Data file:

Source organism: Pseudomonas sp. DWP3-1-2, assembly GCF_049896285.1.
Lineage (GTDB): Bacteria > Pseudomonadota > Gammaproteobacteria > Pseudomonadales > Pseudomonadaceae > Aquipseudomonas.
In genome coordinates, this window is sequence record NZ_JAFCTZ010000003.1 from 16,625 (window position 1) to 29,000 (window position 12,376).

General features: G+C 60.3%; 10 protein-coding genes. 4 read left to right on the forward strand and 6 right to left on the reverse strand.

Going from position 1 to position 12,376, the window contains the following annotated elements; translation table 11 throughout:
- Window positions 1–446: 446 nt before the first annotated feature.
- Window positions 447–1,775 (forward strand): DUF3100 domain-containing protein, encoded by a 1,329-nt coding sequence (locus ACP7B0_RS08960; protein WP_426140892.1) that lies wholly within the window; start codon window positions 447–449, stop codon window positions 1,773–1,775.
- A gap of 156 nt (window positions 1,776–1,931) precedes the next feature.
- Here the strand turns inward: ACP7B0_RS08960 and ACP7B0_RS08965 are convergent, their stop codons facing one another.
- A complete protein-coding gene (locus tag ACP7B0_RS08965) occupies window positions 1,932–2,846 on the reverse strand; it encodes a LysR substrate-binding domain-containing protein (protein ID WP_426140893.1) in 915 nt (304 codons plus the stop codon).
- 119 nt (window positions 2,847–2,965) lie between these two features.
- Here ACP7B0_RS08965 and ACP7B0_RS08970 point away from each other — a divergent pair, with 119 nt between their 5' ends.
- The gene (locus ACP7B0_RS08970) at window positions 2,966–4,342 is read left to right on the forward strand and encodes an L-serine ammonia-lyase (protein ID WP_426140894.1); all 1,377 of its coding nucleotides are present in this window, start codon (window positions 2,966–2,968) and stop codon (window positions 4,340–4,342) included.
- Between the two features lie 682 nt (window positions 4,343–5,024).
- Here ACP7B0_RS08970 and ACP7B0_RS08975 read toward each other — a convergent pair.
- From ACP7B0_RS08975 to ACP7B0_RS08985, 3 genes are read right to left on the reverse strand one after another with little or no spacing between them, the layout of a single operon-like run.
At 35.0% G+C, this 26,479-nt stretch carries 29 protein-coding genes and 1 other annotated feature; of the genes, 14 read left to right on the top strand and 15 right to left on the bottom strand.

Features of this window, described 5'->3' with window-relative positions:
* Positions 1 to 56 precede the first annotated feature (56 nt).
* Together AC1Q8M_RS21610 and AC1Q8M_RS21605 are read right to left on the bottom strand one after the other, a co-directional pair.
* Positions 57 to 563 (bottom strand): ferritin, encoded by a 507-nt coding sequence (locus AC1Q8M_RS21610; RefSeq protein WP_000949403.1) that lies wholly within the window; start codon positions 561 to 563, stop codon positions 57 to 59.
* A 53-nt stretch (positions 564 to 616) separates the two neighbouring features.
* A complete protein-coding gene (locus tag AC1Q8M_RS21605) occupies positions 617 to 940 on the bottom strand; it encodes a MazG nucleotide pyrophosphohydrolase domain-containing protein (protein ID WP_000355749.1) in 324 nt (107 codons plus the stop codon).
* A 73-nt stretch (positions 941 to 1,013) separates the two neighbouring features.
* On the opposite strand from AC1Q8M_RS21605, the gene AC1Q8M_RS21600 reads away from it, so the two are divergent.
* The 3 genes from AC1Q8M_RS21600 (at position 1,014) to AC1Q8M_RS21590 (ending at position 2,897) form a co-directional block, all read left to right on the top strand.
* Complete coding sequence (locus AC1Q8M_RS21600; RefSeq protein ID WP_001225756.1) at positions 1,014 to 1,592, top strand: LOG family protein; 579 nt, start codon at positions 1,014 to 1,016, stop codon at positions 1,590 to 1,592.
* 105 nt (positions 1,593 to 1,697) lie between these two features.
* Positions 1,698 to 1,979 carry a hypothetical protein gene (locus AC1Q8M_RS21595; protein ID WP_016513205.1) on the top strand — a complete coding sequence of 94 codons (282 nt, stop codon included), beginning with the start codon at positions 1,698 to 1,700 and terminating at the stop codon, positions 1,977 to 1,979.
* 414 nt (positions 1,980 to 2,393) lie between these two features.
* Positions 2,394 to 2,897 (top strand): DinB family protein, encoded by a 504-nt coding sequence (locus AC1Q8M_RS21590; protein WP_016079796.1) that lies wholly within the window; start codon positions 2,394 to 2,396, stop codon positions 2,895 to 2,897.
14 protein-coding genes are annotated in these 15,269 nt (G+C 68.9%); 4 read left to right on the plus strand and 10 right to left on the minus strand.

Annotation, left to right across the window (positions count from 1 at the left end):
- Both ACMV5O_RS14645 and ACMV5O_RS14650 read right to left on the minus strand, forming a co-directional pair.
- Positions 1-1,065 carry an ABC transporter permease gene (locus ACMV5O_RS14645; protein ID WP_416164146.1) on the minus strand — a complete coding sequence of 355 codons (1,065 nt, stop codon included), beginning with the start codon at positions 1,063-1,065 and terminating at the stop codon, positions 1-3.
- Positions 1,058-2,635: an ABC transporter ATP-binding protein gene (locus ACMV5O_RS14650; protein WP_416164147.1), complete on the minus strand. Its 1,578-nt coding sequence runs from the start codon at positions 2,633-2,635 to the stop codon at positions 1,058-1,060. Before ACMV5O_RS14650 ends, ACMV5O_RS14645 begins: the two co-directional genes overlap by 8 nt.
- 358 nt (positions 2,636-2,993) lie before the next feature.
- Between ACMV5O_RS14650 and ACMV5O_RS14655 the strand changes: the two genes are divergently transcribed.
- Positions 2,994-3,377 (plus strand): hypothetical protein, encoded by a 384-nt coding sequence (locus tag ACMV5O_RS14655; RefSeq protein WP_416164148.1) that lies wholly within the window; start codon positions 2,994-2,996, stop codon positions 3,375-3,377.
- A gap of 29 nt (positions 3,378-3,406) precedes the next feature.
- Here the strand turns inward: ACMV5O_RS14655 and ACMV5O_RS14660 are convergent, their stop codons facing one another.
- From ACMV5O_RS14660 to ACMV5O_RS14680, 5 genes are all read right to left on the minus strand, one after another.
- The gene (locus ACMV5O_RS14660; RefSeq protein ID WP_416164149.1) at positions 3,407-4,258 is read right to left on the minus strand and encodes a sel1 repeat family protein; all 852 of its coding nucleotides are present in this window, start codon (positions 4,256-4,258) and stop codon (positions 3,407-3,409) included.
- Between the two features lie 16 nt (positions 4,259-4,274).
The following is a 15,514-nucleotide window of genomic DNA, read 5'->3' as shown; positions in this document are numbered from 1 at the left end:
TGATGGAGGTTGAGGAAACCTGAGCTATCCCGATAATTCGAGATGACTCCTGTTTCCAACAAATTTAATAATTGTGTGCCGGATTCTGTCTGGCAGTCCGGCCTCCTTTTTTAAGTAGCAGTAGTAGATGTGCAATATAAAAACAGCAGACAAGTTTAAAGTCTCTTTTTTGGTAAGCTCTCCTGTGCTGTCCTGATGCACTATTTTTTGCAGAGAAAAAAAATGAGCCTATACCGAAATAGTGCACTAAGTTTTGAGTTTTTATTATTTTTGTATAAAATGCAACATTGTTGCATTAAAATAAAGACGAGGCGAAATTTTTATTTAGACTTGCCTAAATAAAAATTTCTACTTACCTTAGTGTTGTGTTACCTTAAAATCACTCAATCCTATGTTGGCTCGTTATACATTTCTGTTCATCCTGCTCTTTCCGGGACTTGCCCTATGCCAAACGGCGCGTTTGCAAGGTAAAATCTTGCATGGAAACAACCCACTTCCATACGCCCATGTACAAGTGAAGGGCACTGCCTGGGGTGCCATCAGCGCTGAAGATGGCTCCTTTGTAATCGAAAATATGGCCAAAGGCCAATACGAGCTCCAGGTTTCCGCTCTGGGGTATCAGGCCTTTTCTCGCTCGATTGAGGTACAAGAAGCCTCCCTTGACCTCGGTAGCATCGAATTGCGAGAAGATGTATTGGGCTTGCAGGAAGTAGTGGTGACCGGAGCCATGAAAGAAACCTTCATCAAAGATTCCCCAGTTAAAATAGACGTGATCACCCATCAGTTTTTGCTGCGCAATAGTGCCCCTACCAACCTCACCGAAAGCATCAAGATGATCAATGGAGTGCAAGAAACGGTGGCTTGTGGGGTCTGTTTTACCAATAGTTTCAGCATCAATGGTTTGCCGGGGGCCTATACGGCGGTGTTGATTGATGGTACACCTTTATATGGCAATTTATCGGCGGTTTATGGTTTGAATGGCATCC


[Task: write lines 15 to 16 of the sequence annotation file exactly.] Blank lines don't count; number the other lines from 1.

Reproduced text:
- Here ACP7B0_RS08970 and ACP7B0_RS08975 read toward each other — a convergent pair.
- From ACP7B0_RS08975 to ACP7B0_RS08985, 3 genes are read right to left on the reverse strand one after another with little or no spacing between them, the layout of a single operon-like run.